The claim has been made more than once; Rick Santorum dusted it off in 2011, struggling to gain traction with primary voters during his failed presidential bid. But the idea first made its way into headlines back in 2007, from another Miller — former U.S. Senator Zell Miller (D-Georgia). He painted with a much broader but similarly inaccurate brush: “Over 45 million since Roe v. Wade in 1973,” Miller told a pro-life gathering in Macon, Georgia. “If those 45 million children had lived, today they would be defending our country, they would be filling our jobs, they would be paying into Social Security[.]”
The comment rightly drew a lot of scrutiny, including from Freakonomics author and economist Steven Levitt, who has worked extensively on links between legalized abortion and crime statistics. Levitt remarked at the time that (Zell) Miller’s findings were not dissimilar to his research, which found that legalized abortion reduced the number of unwanted children, and that had a correlating affect of reducing crime. But:
Miller, however, makes a key mistake in his logic. While it is true there have been many millions of abortions… even if those abortions had not occurred, there would not be that many more Americans today. The reason is that the primary impact of an abortion is not to reduce a woman’s lifetime number of children born, but rather, to simply shift the timing of a woman’s fertility from early in life to later in life…. I would estimate that each teenage abortion reduces lifetime babies born to the mother by maybe one-tenth of a child, or possibly even less. (For a woman who gets an abortion in her forties, the impact is obviously larger, but there are very few of those type of abortions.) The key to our abortion argument is that women shift their births to a time when they can better care for the children.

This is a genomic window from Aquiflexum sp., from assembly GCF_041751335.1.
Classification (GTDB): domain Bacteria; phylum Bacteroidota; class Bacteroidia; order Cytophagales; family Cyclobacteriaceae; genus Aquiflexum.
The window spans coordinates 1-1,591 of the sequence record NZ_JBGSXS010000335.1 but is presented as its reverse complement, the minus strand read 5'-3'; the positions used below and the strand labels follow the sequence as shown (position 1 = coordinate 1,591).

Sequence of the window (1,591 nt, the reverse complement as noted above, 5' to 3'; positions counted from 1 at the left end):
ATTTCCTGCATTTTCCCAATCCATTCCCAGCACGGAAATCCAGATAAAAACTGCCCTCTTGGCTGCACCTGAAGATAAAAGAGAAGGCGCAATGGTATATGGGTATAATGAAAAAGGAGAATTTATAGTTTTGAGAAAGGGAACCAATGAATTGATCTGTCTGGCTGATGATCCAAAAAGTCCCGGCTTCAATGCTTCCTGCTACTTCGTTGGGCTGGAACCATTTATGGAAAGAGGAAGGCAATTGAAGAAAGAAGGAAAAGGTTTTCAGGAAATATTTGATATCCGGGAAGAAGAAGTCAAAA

Both Millers’ assertion that entire “generations” have been removed from paying into Social Security, causing its future funding problems, because of abortion is false.
For points of comparison, we can use Zell Miller’s accompanying claim that, in the U.S., “3,700 babies are killed every single day[.]” That statistic is, in itself, hard to verify. The Guttmacher Institute puts the figure closer to 2,900 (the abortion rate has been declining steadily from it’s spike in the early 1980s; 2011 showed abortion reaching its lowest level since 1973). 51 percent of women who terminate pregnancies are 24 and under, supporting Levitt’s finding that these women will likely give birth later in their lives. If terminated pregnancies are to be blamed for the lack of new citizens paying into Social Security, one should also note that 6,717 Americans have lost their lives in the wars in Iraq and Afghanistan. Over 30,000 Americans die in automobile accidents every year, and from 1963 to 1991 that annual figure was above 40,000. Over 3,000 Americans die each year from the common flu.
To be clear, this is not to equate abortion with war, fatal car crashes, or physical illness. But to isolate abortion as the primary driver of Social Security’s insolvency is ludicrous and rife with nefarious intent.
Abortion is a really difficult and complicated issue. Choice is hard. Life is hard. But Miller has abandoned complexity in lieu of irresponsible soundbites. To make such a wildly inaccurate policy statement, purposefully and solely for short term political gain, is a reprehensible breach of ethics and is beneath even the basement level of politics we associate with the modern day campaign. He’s taking the easy, angry road. We shouldn’t allow ourselves to be dragged along for the ride.